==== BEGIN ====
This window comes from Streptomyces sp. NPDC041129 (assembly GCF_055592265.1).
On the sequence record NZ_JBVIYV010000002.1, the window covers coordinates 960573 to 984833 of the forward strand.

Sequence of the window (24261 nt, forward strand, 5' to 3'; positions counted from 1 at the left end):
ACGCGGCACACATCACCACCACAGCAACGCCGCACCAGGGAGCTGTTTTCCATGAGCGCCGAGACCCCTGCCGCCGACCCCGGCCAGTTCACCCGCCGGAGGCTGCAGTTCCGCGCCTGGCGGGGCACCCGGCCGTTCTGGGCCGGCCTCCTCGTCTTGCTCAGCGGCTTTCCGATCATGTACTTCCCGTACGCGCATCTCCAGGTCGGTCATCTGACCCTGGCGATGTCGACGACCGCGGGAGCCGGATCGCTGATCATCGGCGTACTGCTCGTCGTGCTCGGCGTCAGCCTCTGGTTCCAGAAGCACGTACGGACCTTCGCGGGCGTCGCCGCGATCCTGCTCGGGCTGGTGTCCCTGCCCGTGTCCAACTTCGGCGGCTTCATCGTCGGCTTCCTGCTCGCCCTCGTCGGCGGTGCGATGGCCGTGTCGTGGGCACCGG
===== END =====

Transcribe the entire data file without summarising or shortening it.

This window comes from Streptomyces sp. NPDC041129 (assembly GCF_055592265.1).
On the sequence record NZ_JBVIYV010000002.1, the window covers coordinates 960573 to 984833 of the forward strand.

Sequence of the window (24261 nt, forward strand, 5' to 3'; positions counted from 1 at the left end):
ACGCGGCACACATCACCACCACAGCAACGCCGCACCAGGGAGCTGTTTTCCATGAGCGCCGAGACCCCTGCCGCCGACCCCGGCCAGTTCACCCGCCGGAGGCTGCAGTTCCGCGCCTGGCGGGGCACCCGGCCGTTCTGGGCCGGCCTCCTCGTCTTGCTCAGCGGCTTTCCGATCATGTACTTCCCGTACGCGCATCTCCAGGTCGGTCATCTGACCCTGGCGATGTCGACGACCGCGGGAGCCGGATCGCTGATCATCGGCGTACTGCTCGTCGTGCTCGGCGTCAGCCTCTGGTTCCAGAAGCACGTACGGACCTTCGCGGGCGTCGCCGCGATCCTGCTCGGGCTGGTGTCCCTGCCCGTGTCCAACTTCGGCGGCTTCATCGTCGGCTTCCTGCTCGCCCTCGTCGGCGGTGCGATGGCCGTGTCGTGGGCACCGG